But I do feel that in this latest addition to the franchise, Super Mario Galaxy, Nintendo has done a superb job in implementing a narrative without doing away the "Mario-ness", if you will. "Your" princess gets kidnapped, only one italian hobo can save her, yada yada - we've heard it all before.
Some people like it, some people don't. Some say that Mario is all about good old fun and not about suspense, others say that Mario needs to get with the times and become a Godfather (I'm looking at you, Suda51)
Nintendo sets its goals high. They want to appeal to a broad market, and therefor aim to please both sides of the spectrum.

That's where princess Rosalina and her army of little star people, called Lumas, come in. Divided into several chapters, Rosalina will read you a bedtime story about how she met up with the Lumas. Cue the tearjerking music, fade in a heartwarming crayon drawing and add a few lines of incredibly simple yet effective writing here and there. It is a winning formula, which stirs up a wide array of emotions. Princess cries, you are sad. Princess laughs, you are happy.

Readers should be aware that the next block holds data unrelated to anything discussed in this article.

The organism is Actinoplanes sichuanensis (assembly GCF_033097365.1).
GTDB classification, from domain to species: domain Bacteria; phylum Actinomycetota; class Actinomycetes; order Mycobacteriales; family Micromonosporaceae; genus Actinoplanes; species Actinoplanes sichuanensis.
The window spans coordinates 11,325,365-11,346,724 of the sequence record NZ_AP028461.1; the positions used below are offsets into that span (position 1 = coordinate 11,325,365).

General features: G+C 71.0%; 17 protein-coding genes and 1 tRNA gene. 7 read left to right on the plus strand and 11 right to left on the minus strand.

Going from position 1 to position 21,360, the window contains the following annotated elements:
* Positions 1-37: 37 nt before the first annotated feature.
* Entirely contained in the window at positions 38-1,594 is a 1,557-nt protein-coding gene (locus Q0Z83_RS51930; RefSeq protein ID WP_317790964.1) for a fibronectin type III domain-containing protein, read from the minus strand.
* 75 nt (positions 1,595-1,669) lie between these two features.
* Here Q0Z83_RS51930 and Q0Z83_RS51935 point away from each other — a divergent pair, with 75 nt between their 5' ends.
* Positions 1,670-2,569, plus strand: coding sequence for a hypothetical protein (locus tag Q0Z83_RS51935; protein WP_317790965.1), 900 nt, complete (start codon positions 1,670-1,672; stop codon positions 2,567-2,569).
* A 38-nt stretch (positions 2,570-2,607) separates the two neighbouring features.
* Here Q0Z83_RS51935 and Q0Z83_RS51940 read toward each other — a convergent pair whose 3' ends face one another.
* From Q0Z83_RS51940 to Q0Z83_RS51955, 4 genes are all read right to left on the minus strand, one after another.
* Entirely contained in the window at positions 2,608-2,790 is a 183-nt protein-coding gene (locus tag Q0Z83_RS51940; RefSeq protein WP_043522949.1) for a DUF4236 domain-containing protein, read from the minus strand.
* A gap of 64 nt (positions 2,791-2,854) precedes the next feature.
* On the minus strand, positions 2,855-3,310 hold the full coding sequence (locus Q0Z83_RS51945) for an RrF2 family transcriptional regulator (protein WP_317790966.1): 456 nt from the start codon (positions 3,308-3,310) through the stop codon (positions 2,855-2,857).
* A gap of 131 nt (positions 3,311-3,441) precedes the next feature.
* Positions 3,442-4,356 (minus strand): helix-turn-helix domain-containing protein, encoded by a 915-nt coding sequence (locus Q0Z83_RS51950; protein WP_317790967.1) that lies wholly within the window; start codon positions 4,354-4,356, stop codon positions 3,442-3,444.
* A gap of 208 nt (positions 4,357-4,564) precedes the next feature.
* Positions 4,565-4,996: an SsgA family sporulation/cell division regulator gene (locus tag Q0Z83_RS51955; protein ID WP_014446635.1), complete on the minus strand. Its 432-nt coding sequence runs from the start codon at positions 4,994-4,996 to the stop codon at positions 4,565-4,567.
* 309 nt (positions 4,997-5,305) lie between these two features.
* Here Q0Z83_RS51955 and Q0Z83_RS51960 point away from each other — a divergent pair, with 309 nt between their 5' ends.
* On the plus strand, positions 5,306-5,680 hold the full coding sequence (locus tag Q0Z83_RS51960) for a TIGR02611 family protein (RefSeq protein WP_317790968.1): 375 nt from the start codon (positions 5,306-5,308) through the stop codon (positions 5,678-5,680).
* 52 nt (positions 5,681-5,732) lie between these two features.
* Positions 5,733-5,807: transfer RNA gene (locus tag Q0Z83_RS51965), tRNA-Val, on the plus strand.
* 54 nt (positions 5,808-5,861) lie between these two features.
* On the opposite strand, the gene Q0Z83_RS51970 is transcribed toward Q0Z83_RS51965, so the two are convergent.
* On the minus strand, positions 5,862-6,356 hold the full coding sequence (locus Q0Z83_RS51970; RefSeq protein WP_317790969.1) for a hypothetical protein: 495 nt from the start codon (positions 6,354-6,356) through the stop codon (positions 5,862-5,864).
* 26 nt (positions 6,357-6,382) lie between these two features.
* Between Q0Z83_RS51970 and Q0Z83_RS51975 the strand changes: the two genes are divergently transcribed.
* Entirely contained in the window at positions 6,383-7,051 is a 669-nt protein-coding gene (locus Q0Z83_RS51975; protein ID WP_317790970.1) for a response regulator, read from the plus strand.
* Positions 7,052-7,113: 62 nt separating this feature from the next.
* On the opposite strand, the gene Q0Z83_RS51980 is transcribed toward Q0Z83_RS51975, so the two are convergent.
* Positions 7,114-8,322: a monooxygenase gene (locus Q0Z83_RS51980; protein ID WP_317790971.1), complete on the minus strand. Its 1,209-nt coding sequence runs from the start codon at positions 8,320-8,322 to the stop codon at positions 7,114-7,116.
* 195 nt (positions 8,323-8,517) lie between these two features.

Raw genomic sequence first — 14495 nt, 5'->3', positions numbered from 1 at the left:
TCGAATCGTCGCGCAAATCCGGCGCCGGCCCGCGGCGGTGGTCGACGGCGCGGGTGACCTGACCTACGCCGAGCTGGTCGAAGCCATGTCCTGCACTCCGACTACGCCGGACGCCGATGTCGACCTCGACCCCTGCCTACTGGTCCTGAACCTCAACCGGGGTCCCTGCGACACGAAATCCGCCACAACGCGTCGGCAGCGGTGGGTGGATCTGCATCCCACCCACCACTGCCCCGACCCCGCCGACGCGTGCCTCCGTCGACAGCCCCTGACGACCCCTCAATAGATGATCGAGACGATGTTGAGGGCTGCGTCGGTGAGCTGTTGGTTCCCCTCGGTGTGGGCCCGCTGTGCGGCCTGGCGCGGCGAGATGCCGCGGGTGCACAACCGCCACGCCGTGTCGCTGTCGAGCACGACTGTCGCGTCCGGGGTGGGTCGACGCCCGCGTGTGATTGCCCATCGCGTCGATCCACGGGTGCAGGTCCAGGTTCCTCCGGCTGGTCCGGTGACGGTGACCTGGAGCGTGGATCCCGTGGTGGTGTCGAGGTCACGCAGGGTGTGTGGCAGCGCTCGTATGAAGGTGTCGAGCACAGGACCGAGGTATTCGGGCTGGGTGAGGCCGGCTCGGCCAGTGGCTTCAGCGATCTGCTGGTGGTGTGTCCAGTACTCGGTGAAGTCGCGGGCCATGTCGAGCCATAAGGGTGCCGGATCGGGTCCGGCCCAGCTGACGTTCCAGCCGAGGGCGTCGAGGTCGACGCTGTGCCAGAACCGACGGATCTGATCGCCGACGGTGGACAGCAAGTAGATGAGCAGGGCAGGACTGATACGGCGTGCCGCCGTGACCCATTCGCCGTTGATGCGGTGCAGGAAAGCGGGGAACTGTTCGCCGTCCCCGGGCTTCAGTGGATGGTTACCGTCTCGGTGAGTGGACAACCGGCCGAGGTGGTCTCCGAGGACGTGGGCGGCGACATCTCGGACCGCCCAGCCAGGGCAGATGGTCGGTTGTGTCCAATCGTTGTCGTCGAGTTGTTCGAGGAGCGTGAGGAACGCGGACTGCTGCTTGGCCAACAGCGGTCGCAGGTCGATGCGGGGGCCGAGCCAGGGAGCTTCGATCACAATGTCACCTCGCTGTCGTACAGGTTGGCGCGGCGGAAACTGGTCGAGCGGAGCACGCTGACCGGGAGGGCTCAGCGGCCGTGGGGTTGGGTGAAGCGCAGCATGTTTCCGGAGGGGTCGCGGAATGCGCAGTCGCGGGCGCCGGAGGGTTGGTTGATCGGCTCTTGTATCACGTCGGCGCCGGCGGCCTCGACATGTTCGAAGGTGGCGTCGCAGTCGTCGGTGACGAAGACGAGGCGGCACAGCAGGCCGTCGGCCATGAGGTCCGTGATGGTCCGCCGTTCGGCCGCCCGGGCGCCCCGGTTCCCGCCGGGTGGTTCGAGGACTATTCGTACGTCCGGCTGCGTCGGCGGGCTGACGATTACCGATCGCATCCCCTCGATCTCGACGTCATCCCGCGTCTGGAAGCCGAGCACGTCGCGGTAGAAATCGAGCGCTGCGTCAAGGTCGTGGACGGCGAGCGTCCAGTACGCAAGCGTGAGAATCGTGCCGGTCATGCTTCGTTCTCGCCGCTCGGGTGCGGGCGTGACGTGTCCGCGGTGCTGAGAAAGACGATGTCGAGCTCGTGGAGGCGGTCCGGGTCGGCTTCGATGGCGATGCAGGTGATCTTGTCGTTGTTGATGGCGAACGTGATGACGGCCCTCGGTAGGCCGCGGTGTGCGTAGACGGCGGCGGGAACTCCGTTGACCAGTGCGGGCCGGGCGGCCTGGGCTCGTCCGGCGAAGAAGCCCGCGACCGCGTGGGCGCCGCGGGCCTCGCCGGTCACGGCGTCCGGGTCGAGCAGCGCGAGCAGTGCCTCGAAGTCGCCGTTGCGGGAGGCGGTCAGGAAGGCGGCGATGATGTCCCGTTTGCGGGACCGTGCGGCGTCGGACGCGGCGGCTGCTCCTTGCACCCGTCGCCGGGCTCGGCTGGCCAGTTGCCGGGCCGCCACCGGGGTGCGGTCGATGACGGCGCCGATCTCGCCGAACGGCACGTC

Whether you wish to read these bedtime stories is completely up to you, as they are accessible by walking into a library somewhere in the overview world. As wonderful as they may be, these stories are not forced upon the player. Your average 10 year old kid will not be interested in the sappy backstory, and needn't waste his precious childhood on reading stupid words from stupid books.

Co´ncidentally, Lost Oddysey features a similar systematic in the form of dream sequences. Sadly I have no experience with this game, so I'll pass that one on to the commenters!

PS: My addition to the Monthly Musings theme - which can be found here - reached the staggering amount of 2 whole reactions. If you are brave and willing, please check it out as well ;)